Category Archives: Online Security Blog

The latest news and insights from Google on security and safety on the Internet

A New Chapter for OSS-Fuzz



Open Source Software (OSS) is extremely important to Google, and we rely on OSS in a variety of customer-facing and internal projects. We also understand the difficulty and importance of securing the open source ecosystem, and are continuously looking for ways to simplify it.

For the OSS community, we currently provide OSS-Fuzz, a free continuous fuzzing infrastructure hosted on the Google Cloud Platform. OSS-Fuzz uncovers security vulnerabilities and stability issues, and reports them directly to developers. Since launching in December 2016, OSS-Fuzz has reported over 9,000 bugs directly to open source developers.

In addition to OSS-Fuzz, Google's security team maintains several internal tools for identifying bugs in both Google internal and Open Source code. Until recently, these issues were manually reported to various public bug trackers by our security team and then monitored until they were resolved. Unresolved bugs were eligible for the Patch Rewards Program. While this reporting process had some success, it was overly complex. Now, by unifying and automating our fuzzing tools, we have been able to consolidate our processes into a single workflow, based on OSS-Fuzz. Projects integrated with OSS-Fuzz will benefit from being reviewed by both our internal and external fuzzing tools, thereby increasing code coverage and discovering bugs faster.

We are committed to helping open source projects benefit from integrating with our OSS-Fuzz fuzzing infrastructure. In the coming weeks, we will reach out via email to critical projects that we believe would be a good fit and support the community at large. Projects that integrate are eligible for rewards ranging from $1,000 (initial integration) up to $20,000 (ideal integration); more details are available here. These rewards are intended to help offset the cost and effort required to properly configure fuzzing for OSS projects. If you would like to integrate your project with OSS-Fuzz, please submit your project for review. Our goal is to admit as many OSS projects as possible and ensure that they are continuously fuzzed.

Once contacted, we might provide a sample fuzz target to you for easy integration. Many of these fuzz targets are generated with new technology that understands how library APIs are used appropriately. Watch this space for more details on how Google plans to further automate fuzz target creation, so that even more open source projects can benefit from continuous fuzzing.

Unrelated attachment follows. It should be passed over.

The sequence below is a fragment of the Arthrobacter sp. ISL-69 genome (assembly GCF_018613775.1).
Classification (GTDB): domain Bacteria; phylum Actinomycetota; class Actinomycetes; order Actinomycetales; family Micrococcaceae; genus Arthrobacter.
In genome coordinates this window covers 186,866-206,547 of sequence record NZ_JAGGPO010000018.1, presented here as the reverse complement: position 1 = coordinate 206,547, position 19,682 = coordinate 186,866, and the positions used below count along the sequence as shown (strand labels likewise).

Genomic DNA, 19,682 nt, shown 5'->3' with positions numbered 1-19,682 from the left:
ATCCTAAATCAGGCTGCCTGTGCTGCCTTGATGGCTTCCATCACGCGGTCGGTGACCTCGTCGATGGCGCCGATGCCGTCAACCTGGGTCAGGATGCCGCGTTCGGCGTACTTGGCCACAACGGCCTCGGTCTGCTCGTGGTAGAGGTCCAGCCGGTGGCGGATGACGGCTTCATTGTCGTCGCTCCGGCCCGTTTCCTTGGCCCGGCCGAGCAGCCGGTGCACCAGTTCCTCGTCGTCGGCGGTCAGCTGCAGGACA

Thank you for your continued contributions to the Open Source community. Let’s work together on a more secure and stable future for Open Source Software.

Announcing some security treats to protect you from attackers’ tricks



It’s Halloween 🎃 and the last day of Cybersecurity Awareness Month 🔐, so we’re celebrating these occasions with security improvements across your account journey: before you sign in, as soon as you’ve entered your account, when you share information with other apps and sites, and the rare event in which your account is compromised.

We’re constantly protecting your information from attackers’ tricks, and with these new protections and tools, we hope you can spend your Halloween worrying about zombies, witches, and your candy loot—not the security of your account.

Protecting you before you even sign in
Everyone does their best to keep their username and password safe, but sometimes bad actors may still get them through phishing or other tricks. Even when this happens, we will still protect you with safeguards that kick-in before you are signed into your account.

When your username and password are entered on Google’s sign-in page, we’ll run a risk assessment and only allow the sign-in if nothing looks suspicious. We’re always working to improve this analysis, and we’ll now require that JavaScript is enabled on the Google sign-in page, without which we can’t run this assessment.

Chances are, JavaScript is already enabled in your browser; it helps power lots of the websites people use everyday. But, because it may save bandwidth or help pages load more quickly, a tiny minority of our users (0.1%) choose to keep it off. This might make sense if you are reading static content, but we recommend that you keep Javascript on while signing into your Google Account so we can better protect you. You can read more about how to enable JavaScript here.

Keeping your Google Account secure while you’re signed in

Last year, we launched a major update to the Security Checkup that upgraded it from the same checklist for everyone, to a smarter tool that automatically provides personalized guidance for improving the security of your Google Account.

We’re adding to this advice all the time. Most recently, we introduced better protection against harmful apps based on recommendations from Google Play Protect, as well as the ability to remove your account from any devices you no longer use.

More notifications when you share your account data with apps and sites

It’s really important that you understand the information that has been shared with apps or sites so that we can keep you safe. We already notify you when you’ve granted access to sensitive information — like Gmail data or your Google Contacts — to third-party sites or apps, and in the next few weeks, we’ll expand this to notify you whenever you share any data from your Google Account. You can always see which apps have access to your data in the Security Checkup.

Helping you get back to the beginning if you run into trouble